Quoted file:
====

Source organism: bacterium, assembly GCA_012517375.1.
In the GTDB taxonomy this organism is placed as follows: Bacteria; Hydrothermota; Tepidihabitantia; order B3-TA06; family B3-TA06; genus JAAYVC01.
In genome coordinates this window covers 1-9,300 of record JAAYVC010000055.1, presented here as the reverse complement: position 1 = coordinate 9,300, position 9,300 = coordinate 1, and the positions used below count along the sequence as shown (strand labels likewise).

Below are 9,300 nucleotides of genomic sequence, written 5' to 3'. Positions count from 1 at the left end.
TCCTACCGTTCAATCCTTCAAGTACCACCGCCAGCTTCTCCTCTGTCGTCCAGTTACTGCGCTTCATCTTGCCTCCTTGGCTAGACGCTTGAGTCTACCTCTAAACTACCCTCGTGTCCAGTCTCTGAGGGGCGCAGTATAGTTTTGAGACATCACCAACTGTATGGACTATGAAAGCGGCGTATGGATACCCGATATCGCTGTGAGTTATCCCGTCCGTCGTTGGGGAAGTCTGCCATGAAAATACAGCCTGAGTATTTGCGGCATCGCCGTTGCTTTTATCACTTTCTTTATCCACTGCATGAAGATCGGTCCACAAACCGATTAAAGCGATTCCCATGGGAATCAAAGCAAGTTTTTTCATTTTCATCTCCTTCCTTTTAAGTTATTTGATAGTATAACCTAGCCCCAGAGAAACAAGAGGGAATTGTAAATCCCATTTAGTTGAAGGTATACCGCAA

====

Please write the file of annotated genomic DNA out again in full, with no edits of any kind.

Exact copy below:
Source organism: bacterium, assembly GCA_012517375.1.
In the GTDB taxonomy this organism is placed as follows: Bacteria; Hydrothermota; Tepidihabitantia; order B3-TA06; family B3-TA06; genus JAAYVC01.
In genome coordinates this window covers 1-9,300 of record JAAYVC010000055.1, presented here as the reverse complement: position 1 = coordinate 9,300, position 9,300 = coordinate 1, and the positions used below count along the sequence as shown (strand labels likewise).

Below are 9,300 nucleotides of genomic sequence, written 5' to 3'. Positions count from 1 at the left end.
TCCTACCGTTCAATCCTTCAAGTACCACCGCCAGCTTCTCCTCTGTCGTCCAGTTACTGCGCTTCATCTTGCCTCCTTGGCTAGACGCTTGAGTCTACCTCTAAACTACCCTCGTGTCCAGTCTCTGAGGGGCGCAGTATAGTTTTGAGACATCACCAACTGTATGGACTATGAAAGCGGCGTATGGATACCCGATATCGCTGTGAGTTATCCCGTCCGTCGTTGGGGAAGTCTGCCATGAAAATACAGCCTGAGTATTTGCGGCATCGCCGTTGCTTTTATCACTTTCTTTATCCACTGCATGAAGATCGGTCCACAAACCGATTAAAGCGATTCCCATGGGAATCAAAGCAAGTTTTTTCATTTTCATCTCCTTCCTTTTAAGTTATTTGATAGTATAACCTAGCCCCAGAGAAACAAGAGGGAATTGTAAATCCCATTTAGTTGAAGGTATACCGCAA